At the beginning of March, Covered California reported that total enrollment in the individual health insurance marketplace is more than 1.4 million people. As more people enter the healthcare system and as baby boomers enter senior status there is increased demand for services, especially surgeries and outpatient procedures requiring anesthesia. Administering anesthesia has become even riskier and more difficult as patients with multiple medical problems have been able to live longer. Complex medical problems requiring surgical procedures require physician oversight and are best handled using a team based model of care.
Annually in the U.S., more than 100 million operations and procedures are performed with anesthesia. And at same time as demand for anesthesia services is growing, the supply of physician anesthesiologists and nurse anesthetists will be falling short of our state’s needs. According to a 2010 Rand report, the U.S. is experiencing a shortage of anesthesiology providers as many physician anesthesiologists and nurse anesthetists are reaching retirement age and leaving the workforce. In fact, the American Society of Anesthesiologists reports that California has the lowest ratio of anesthesia providers to the general population.
The disparity in the increased demand for healthcare and anesthesia services coupled with the shortage of anesthesiology providers means that we need to train more physicians as well as increase the number of appropriately trained assistants to extend physician care. To do just this, the California Society of Anesthesiologists is sponsoring a bill AB 890 (Ridley-Thomas) which would establish practice for Anesthesiologist Assistants (AAs) in California. AAs would increase efficiency and provide greater access to care, while protecting the safety of patients.
AAs currently practice in 17 other states and the District of Columbia, but they do not have licensure in California. AB 890 would open the door for these important health professionals to practice here and serve as valuable members of the physician-led anesthesia care team. AAs are to anesthesiologists what physician assistants are to physicians in other specialties. They would serve as physician extenders to help with mid-level duties and improve the overall efficiency of the system.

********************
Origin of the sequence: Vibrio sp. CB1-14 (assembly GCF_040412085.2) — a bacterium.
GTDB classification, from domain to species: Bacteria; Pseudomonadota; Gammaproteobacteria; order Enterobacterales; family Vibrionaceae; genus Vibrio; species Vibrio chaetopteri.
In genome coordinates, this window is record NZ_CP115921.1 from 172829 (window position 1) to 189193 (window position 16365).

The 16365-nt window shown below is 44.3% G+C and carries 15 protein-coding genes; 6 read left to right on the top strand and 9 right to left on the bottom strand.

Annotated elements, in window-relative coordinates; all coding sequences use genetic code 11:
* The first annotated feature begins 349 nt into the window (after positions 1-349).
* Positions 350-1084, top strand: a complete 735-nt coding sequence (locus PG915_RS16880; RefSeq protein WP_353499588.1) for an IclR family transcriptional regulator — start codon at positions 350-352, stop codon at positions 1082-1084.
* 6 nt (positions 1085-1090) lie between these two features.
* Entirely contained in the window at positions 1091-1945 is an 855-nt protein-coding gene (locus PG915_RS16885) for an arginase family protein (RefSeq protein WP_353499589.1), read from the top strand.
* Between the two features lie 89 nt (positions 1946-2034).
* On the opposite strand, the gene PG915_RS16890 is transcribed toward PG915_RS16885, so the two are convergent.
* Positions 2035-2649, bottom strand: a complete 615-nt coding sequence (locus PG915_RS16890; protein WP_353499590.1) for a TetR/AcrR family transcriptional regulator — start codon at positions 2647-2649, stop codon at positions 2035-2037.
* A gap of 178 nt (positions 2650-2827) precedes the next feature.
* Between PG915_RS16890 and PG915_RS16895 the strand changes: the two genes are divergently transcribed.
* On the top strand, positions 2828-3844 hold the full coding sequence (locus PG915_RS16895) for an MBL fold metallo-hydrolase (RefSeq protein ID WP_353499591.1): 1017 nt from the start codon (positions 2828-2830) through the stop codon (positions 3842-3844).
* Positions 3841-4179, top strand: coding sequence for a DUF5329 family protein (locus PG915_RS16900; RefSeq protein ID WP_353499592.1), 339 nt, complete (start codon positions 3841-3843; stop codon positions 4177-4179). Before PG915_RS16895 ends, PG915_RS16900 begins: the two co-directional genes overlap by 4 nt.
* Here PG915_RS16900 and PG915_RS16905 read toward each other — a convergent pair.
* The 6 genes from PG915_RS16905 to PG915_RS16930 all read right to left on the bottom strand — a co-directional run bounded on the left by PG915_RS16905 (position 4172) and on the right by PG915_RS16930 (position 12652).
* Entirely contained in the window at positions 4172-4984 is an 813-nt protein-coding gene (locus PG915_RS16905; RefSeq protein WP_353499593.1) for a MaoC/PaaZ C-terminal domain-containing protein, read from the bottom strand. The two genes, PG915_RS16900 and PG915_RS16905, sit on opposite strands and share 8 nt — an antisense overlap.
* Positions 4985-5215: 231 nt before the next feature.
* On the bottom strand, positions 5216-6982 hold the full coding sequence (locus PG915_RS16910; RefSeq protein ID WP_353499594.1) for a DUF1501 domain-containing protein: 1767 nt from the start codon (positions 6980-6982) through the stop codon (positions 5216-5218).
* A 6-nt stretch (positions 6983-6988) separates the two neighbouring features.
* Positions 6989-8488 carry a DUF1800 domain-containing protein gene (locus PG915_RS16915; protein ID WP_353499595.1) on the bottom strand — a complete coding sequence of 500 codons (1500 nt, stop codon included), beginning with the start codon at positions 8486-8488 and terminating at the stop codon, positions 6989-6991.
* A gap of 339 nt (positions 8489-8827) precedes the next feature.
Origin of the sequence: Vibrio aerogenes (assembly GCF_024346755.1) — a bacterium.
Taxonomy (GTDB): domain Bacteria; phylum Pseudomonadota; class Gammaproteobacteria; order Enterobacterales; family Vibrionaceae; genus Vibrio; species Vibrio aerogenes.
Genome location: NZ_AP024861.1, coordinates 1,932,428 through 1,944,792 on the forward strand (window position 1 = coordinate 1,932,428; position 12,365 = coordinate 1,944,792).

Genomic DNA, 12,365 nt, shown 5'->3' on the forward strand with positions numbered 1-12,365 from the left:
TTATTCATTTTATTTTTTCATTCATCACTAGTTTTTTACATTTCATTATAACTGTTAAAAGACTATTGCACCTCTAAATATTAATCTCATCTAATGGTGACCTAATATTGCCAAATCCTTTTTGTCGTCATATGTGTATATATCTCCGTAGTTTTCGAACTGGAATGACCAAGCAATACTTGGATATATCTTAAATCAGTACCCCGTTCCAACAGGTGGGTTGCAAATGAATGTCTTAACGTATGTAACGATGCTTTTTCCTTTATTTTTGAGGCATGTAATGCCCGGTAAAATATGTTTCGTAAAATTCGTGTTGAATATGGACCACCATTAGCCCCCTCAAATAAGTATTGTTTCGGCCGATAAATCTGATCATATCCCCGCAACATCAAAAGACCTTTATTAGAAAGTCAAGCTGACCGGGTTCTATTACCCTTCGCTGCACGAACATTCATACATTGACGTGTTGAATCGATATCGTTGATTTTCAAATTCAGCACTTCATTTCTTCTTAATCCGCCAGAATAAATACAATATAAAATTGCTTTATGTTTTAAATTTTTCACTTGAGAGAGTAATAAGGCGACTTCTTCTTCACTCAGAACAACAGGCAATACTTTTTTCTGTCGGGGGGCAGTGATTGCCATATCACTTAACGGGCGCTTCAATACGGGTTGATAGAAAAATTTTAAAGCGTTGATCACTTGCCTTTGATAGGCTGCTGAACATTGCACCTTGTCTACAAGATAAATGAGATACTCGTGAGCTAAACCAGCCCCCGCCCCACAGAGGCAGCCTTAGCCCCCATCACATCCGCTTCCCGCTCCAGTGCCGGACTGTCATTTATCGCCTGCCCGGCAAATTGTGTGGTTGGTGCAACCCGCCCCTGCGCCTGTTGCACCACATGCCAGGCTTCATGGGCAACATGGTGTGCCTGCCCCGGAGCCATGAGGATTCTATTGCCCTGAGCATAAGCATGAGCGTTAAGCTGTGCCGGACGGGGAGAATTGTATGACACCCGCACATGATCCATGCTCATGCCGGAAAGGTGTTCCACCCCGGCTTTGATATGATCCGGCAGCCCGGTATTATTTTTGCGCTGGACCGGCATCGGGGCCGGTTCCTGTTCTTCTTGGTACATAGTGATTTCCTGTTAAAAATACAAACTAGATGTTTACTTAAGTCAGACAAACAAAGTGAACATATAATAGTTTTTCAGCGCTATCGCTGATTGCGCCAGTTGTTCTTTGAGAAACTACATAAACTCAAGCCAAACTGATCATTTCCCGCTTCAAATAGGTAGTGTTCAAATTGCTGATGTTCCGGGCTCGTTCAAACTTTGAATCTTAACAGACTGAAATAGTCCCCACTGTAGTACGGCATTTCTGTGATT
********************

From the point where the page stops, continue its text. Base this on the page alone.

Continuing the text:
Anesthesiologist Assistants would work alongside physicians and nurses in the physician-led, patient-centered model of care. AAs do not practice independently, so emergencies are handled in a team format, which has been shown through substantiated research to lead to better patient outcomes. By extending the physician’s reach, AAs allow physician anesthesiologists to focus where their medical training is needed most, on complex medical problems and emergencies.
Not only is this good medicine, it is what patients want and expect. According to a public opinion survey from the American Medical Association, 70 percent of respondents want a physician to administer and monitor anesthesia levels before and after surgery; 78 percent want only a physician to perform pain medicine procedures like spinal injections; and 90 percent said a physician’s medical training is vital to care, especially in the case of complications or emergencies. Incorporating AAs into practice under physician supervision in California will ensure those patient expectations are met, while providing a real-world solution to staffing issues.
Growing demand for services has led to various policy efforts in California to redefine the scope of practice for different levels of health providers. Rather than expanding nursing scope and duties beyond their training and eliminating physicians from patient care, it is a much safer approach to preserve the physician led model of care and incorporate AAs as another option for fulfilling assistant roles on the team.
California can’t ignore the growing gap in our healthcare system. Adding another class of healthcare providers who are proven an effective and safe part of the Anesthesia Care Team is an important part of the solution. As demand for healthcare services continues to grow, it is incumbent on policymakers to protect patient safety and access by supporting efficient models of physician-led, team-based care.
Ed’s Note: Paul Yost, a past mayor of the city of Seal Beach, is president of the California Society of Anesthesiologists and director of cardiac services at St. Joseph Hospital.